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Charges: NE Minnesota man fatally beaten with shovel, moose antler

The blood-covered suspect showed up at the Cook County Sheriff's Office and allegedly admitted to killing the man he accused of stalking his child.

Levi William Axtell
Levi William Axtell

GRAND MARAIS, Minn. — A man allegedly confessed to beating a 77-year-old with a shovel before he “finished him off” with a large moose antler.

Levi William Axtell, 27, of Grand Marais, was arraigned Friday in State District Court on a charge of intentional second-degree murder in Wednesday’s killing of Lawrence Vincent Scully.

Axtell previously sought a protective order against Scully, who he said had been stalking his 22-month-old daughter. Scully was long ago convicted of molesting a 6-year-old child. Several protective orders had been sought against him alleging abuse and harassment in recent years.

Court documents indicate Lawrence Vincent Scully was accused multiple times of sexual abuse or stalking, and was convicted of molesting a child more than 40 years ago.

Axtell, according to a criminal complaint, admitted to entering Scully’s home around 4:45 p.m. and striking him 15-20 times with a spade-style shovel that he found on the victim’s deck.

“Defendant said he had known (Scully) for a long time, and believed him to have sexually offended against children in the past,” the complaint states. “Defendant said he had observed (Scully) parked in his vehicle at locations where children were present and believed he would re-offend.”

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A Cook County sheriff’s deputy entered the residence around 5 p.m. and found Scully with “major head trauma, and surrounded by blood.” He was “obviously dead,” and a bloody shovel was located nearby.

The complaint states that another citizen had called 911 to report that he had seen someone pull up in a van at Scully’s residence, 1109 E. Fifth St., and smash a vehicle before running into the home. The bystander then heard screaming and, while still on the phone with dispatch, reported that the van was headed to the Law Enforcement Center about three blocks away.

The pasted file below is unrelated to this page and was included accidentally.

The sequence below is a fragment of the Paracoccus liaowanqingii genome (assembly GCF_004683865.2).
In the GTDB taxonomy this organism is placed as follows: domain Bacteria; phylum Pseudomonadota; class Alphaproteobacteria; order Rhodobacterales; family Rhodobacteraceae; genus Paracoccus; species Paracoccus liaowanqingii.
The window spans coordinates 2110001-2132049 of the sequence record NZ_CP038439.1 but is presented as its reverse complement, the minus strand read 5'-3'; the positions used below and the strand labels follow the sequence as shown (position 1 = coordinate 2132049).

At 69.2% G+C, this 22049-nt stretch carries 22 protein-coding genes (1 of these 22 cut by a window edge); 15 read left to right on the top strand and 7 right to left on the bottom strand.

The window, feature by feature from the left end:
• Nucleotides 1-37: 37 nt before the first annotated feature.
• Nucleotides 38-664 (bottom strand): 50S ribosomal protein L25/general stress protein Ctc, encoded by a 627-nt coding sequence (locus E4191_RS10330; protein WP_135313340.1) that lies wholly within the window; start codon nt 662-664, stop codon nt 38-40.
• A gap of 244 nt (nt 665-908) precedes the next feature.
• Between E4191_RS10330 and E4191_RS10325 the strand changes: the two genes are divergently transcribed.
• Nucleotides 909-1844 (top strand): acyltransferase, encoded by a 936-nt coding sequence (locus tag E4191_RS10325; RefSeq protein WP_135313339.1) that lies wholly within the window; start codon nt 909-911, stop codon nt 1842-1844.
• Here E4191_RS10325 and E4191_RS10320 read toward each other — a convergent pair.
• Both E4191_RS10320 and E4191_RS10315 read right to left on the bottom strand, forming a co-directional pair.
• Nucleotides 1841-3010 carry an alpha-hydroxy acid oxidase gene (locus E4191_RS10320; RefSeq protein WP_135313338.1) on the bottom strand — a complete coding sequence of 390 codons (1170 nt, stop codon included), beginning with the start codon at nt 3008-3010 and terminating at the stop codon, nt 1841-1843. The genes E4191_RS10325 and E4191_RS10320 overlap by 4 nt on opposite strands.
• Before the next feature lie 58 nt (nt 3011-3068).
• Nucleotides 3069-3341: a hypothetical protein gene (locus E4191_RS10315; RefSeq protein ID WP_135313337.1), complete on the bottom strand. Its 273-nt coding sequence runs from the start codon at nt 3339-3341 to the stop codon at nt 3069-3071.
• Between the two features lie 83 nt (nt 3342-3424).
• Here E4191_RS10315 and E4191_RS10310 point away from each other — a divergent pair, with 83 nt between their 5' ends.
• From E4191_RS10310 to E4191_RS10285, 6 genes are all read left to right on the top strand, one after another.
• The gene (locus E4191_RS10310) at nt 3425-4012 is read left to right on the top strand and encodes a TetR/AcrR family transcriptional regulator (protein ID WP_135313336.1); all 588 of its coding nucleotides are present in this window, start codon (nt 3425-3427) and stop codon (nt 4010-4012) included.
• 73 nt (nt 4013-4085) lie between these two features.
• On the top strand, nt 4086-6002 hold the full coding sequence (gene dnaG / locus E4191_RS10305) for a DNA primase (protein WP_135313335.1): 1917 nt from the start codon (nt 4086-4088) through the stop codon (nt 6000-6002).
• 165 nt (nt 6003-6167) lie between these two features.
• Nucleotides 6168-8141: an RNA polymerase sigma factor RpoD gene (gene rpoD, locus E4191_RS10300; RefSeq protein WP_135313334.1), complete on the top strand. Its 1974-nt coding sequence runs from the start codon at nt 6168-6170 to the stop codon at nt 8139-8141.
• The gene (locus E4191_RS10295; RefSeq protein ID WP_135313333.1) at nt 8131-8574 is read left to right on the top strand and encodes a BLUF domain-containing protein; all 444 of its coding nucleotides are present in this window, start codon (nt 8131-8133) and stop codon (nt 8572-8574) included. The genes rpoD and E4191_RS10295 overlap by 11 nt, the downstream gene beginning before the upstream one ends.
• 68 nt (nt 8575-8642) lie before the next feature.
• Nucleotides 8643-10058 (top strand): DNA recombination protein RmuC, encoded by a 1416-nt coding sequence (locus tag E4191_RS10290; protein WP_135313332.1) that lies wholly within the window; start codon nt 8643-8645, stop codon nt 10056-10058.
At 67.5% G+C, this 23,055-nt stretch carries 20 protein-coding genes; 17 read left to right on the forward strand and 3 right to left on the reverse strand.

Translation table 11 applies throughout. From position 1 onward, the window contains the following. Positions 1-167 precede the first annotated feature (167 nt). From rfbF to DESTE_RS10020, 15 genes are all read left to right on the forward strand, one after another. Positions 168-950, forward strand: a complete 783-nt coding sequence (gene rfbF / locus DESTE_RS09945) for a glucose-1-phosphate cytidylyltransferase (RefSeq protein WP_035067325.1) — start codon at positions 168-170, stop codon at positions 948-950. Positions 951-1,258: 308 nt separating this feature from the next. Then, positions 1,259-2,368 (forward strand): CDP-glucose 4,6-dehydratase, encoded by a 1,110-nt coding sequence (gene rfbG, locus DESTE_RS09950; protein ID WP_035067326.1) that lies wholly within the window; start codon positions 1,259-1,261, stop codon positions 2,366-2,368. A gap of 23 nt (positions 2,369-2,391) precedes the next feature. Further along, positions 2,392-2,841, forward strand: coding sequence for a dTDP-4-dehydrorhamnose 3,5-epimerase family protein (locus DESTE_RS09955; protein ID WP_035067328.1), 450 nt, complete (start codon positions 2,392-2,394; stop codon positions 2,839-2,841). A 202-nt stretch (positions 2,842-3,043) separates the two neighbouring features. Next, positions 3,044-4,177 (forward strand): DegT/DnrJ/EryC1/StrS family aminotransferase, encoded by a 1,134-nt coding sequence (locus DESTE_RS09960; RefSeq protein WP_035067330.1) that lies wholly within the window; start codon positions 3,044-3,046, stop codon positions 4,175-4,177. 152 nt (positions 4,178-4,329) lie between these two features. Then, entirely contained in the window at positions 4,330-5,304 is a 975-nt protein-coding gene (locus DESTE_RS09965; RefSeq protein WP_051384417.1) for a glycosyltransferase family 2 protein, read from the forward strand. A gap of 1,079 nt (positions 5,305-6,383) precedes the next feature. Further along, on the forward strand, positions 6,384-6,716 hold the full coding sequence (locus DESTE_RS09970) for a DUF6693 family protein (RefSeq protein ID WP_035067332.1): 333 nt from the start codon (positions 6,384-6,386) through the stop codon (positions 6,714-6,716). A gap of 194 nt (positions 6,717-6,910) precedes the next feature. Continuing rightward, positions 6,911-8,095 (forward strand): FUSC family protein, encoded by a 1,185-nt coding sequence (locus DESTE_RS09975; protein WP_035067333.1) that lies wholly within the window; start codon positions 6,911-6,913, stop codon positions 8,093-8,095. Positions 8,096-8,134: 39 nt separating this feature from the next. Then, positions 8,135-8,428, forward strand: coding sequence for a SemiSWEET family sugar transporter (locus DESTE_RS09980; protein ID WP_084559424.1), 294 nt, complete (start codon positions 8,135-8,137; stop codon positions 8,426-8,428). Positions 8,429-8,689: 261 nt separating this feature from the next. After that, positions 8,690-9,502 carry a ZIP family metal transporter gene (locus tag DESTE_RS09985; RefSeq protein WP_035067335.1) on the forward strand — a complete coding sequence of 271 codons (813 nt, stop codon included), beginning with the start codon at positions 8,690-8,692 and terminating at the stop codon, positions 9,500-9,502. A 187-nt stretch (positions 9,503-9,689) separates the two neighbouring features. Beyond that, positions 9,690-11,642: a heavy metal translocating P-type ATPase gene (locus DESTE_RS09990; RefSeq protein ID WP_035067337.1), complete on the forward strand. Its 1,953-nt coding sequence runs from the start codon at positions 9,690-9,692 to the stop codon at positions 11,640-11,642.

Axtell, according to the complaint, was covered in blood as he walked into the lobby, put his hands on his head and said he had just murdered Scully.

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A medical examiner ruled the cause of death to be blunt force head injuries and noted that Scully had defensive wounds to his arms.

Axtell had sought the order for protection against Scully in April 2018, alleging stalking of his child.

"They do not know each other," he wrote in the petition. "The respondent waits for victim to go on walks from daycare and tries to talk to her. ... He has been there many times stalking children in his van. I have seen him parked right next to the school. ... He is a convicted pedophile and him stalking and attempting to groom my daughter is completely inappropriate and needs to stop."

Judge Michael Cuzzo initially granted a temporary order preventing Scully from going within six blocks of the petitioner's home and from entering his workplace or the day care center. However, a permanent order was denied in May 2018 after a hearing, with Cuzzo simply writing "the allegations are not proven."

Records show that orders for protection were entered against Scully in at least two other cases, both of which involved allegations of a long-running history of sexual abuse and claimed he was showing up at the petitioners' homes and workplaces.

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Scully was convicted of second-degree criminal sexual conduct in Kanabec County in 1979.

The complaint does not detail any particular new incidents that may have led to Wednesday’s attack. The Cook County Attorney’s Office could at a later date convene a grand jury to consider premeditated murder charges.

Scully, who ran unsuccessfully for mayor in 2014, had said in the past that he was a Twin Cities native who worked in aerospace and electrical fields. He also volunteered services to elderly residents and did antler carvings.

Axtell has little criminal history, with one misdemeanor disorderly conduct conviction. A guilty plea in a felony damage to property case in 2018 ultimately led to dismissal after he completed probation.

To get help

If you or someone you know is in immediate danger, call 911.

Tom Olsen has covered crime and courts for the Duluth News Tribune since 2013. He is a graduate of the University of Minnesota Duluth and a lifelong resident of the city. Readers can contact Olsen at 218-723-5333 or tolsen@duluthnews.com.
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